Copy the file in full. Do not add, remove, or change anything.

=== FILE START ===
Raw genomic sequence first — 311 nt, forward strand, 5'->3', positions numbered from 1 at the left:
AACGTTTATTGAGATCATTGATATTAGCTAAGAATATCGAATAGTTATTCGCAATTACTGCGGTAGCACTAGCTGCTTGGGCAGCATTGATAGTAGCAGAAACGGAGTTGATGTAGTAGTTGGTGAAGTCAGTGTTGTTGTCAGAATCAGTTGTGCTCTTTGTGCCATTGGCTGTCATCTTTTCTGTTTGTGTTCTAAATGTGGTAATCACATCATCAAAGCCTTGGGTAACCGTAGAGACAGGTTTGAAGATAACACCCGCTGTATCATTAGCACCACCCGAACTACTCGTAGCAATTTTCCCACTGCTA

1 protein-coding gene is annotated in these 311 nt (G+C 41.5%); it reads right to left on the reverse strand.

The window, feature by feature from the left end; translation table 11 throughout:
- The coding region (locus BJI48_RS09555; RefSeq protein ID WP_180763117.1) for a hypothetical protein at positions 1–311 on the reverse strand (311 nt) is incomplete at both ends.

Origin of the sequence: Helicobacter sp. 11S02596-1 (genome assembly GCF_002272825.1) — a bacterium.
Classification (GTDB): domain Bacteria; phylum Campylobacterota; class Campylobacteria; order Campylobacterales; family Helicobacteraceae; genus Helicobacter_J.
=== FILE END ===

Raw genomic sequence first — 311 nt, forward strand, 5'->3', positions numbered from 1 at the left:
AACGTTTATTGAGATCATTGATATTAGCTAAGAATATCGAATAGTTATTCGCAATTACTGCGGTAGCACTAGCTGCTTGGGCAGCATTGATAGTAGCAGAAACGGAGTTGATGTAGTAGTTGGTGAAGTCAGTGTTGTTGTCAGAATCAGTTGTGCTCTTTGTGCCATTGGCTGTCATCTTTTCTGTTTGTGTTCTAAATGTGGTAATCACATCATCAAAGCCTTGGGTAACCGTAGAGACAGGTTTGAAGATAACACCCGCTGTATCATTAGCACCACCCGAACTACTCGTAGCAATTTTCCCACTGCTA

1 protein-coding gene is annotated in these 311 nt (G+C 41.5%); it reads right to left on the reverse strand.

The window, feature by feature from the left end; translation table 11 throughout:
- The coding region (locus BJI48_RS09555; RefSeq protein ID WP_180763117.1) for a hypothetical protein at positions 1–311 on the reverse strand (311 nt) is incomplete at both ends.

Origin of the sequence: Helicobacter sp. 11S02596-1 (genome assembly GCF_002272825.1) — a bacterium.
Classification (GTDB): domain Bacteria; phylum Campylobacterota; class Campylobacteria; order Campylobacterales; family Helicobacteraceae; genus Helicobacter_J.